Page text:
This is why leaders like Brene Brown and Pam Slim stay on message. Every time you communicate with an audience, you have a fresh opportunity to make an impression. To be effective at helping them create an association around your brand, or your name, it’s important to constantly reinforce the ideas you’d like them to recall.
When we ask people what they want their business to be known for, it can be intimidating. If you’re not quite sure, the following exercise (from a course we secretly developed and ran this summer!) is a helpful way to approach the question.
Call to mind a someone who knows you well, and who’s very familiar with your business. This person could be another business owner, a customer or a member of your mastermind group.
Now imagine s/he is about to introduce you to someone you’ve very much wanted to partner with. This could be anyone from a podcaster, book agent or organizer of an event you’d love to speak at.
In an ideal world, what would your friend say about you and your business in an introduction email?
In Seven Habits of Highly Effective People, Steven Covey writes about beginning with the end in mind. He says that, in order to create a legacy, you must work to build that legacy through your actions and words every day.
Looking at your to do list, which items help you create that impression, that legacy, in the minds of your customers, colleagues and collaborators?
Do you believe that you have to be big before you start to reach out to media?
Are you waiting to reach that magic number of email subscribers or to publish that book you’re writing?
Maybe you believe if you just continue developing great content, in time, media will eventually come to you.
The truth is these thoughts are holding you back from reaching hundreds, thousands, or millions of potential customers with your message.
You don’t need a big platform to go after media, and you’re letting opportunities slip by while you wait for media to come to you.
Whether it’s growing your email list, breaking into the speakers’ circuit, getting the attention of publishers or increasing revenue, media coverage can help you make it big. PR helps you by:
- Reaching a mass audience with your message.
- Increasing your visibility and chances of being “discovered.”
- Lending credibility and an instant reputation boost. People will trust you.
And that’s just the tip of the iceburg.
So what do you need before you reach out to the media?
1. A brand that wows. You don’t have to have reached millions of people or sold thousands of products, although that can’t hurt. What you need is a brand that people are attracted to and find value in. You are in business because you’ve found that your customer is looking for something that only you can provide. Asking how you are different than any other business will help you identify your wow.
2. Professional-grade photography. First, photos can be used as a lure, much like a story hook. If an editor or reporter see the photos and visualize them in their magazine, blog or newspaper, they’ll want to learn more. Also, media have limited resources and very few, if any, photographers on staff. Providing photos to an outlet for their use will put you ahead of the pack.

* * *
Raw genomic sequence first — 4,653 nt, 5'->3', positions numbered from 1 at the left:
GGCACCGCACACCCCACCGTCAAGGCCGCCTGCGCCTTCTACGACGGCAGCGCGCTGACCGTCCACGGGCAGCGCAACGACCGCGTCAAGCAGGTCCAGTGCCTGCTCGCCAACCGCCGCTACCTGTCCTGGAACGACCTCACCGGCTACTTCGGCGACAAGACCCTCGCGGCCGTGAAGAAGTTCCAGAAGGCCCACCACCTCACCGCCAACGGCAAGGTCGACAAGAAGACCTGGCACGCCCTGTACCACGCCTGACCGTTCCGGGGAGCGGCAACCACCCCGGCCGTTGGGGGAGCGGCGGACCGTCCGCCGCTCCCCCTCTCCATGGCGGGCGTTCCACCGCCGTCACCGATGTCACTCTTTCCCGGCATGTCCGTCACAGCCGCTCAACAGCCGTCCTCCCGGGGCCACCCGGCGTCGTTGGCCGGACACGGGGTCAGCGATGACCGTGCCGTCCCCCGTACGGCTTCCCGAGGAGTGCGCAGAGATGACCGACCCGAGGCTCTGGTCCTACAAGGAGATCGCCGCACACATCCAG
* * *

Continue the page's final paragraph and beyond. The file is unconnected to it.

Examples of photos you’ll want for stories include your products, your headshot for profile or expert articles, your studio for work space stories and so on. Make sure to get a variety of both horizontal and vertical photos. Vertically aligned photos can be used for magazine covers, and both will be an asset for most magazine, blog and newspaper layouts.
3. A game plan for capturing customers. PR is not about ego. Getting coverage is not for the sake of seeing yourself in the paper. Media outreach is in support of your end goal. For that reason, it’s important that you already have a system in place to capitalize on the new attention your media placement brings your business.
A great example would be a campaign revolving around increasing your email list before a product launch. In this case, you would have to have an email optin on your website.
Bonus! Writing samples and/or videos. This is a bonus tip, because writing samples and videos aren’t a must. However, it’s usually helpful to have some sort of example of your work on hand. Don’t write something new just for this! The video doesn’t need to be polished.
A writing sample can be content you’ve written for your blog or videos of you taken with your iPhone. These are easy to share with media and give them an idea of how great an author you are or how fantastic you’ll look on camera.
PR is for the big and famous, sure. But it’s also for you, an opportunity to reach more people and your goals.
A single interview on NBC’s Today show would mean reaching nearly 5 million people. With a clear strategy and consistent messaging, a number of these opportunities will launch you from unknown to known and trusted by the masses almost instantly. The buck doesn’t stop there. You’ll capture new leads and leverage these one-time bursts of credibility with your current customers, building your brand (and potential for revenue) further.
Don’t wait to start your media outreach campaign and lose out on the opportunities you have today. Once you have photos on hand, a resonating brand and a plan for collecting leads, you’re ready to roll.